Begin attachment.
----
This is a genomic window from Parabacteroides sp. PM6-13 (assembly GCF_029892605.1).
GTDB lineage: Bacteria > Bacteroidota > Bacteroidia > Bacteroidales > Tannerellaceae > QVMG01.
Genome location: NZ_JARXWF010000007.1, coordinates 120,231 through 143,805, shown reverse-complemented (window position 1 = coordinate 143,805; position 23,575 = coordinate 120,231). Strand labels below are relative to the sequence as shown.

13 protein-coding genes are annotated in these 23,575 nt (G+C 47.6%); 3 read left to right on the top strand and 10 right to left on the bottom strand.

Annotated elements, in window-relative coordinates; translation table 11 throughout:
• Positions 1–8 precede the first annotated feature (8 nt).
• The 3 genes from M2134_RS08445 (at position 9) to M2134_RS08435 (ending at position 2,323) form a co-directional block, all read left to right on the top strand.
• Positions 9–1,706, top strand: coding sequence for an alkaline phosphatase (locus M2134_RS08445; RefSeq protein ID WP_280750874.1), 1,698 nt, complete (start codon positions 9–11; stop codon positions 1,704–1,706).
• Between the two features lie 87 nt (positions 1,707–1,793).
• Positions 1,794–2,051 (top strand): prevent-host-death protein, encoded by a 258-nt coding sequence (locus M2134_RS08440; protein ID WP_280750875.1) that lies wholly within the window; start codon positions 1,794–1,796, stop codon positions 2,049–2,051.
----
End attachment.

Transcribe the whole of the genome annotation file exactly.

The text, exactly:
This is a genomic window from Parabacteroides sp. PM6-13 (assembly GCF_029892605.1).
GTDB lineage: Bacteria > Bacteroidota > Bacteroidia > Bacteroidales > Tannerellaceae > QVMG01.
Genome location: NZ_JARXWF010000007.1, coordinates 120,231 through 143,805, shown reverse-complemented (window position 1 = coordinate 143,805; position 23,575 = coordinate 120,231). Strand labels below are relative to the sequence as shown.

13 protein-coding genes are annotated in these 23,575 nt (G+C 47.6%); 3 read left to right on the top strand and 10 right to left on the bottom strand.

Annotated elements, in window-relative coordinates; translation table 11 throughout:
• Positions 1–8 precede the first annotated feature (8 nt).
• The 3 genes from M2134_RS08445 (at position 9) to M2134_RS08435 (ending at position 2,323) form a co-directional block, all read left to right on the top strand.
• Positions 9–1,706, top strand: coding sequence for an alkaline phosphatase (locus M2134_RS08445; RefSeq protein ID WP_280750874.1), 1,698 nt, complete (start codon positions 9–11; stop codon positions 1,704–1,706).
• Between the two features lie 87 nt (positions 1,707–1,793).
• Positions 1,794–2,051 (top strand): prevent-host-death protein, encoded by a 258-nt coding sequence (locus M2134_RS08440; protein ID WP_280750875.1) that lies wholly within the window; start codon positions 1,794–1,796, stop codon positions 2,049–2,051.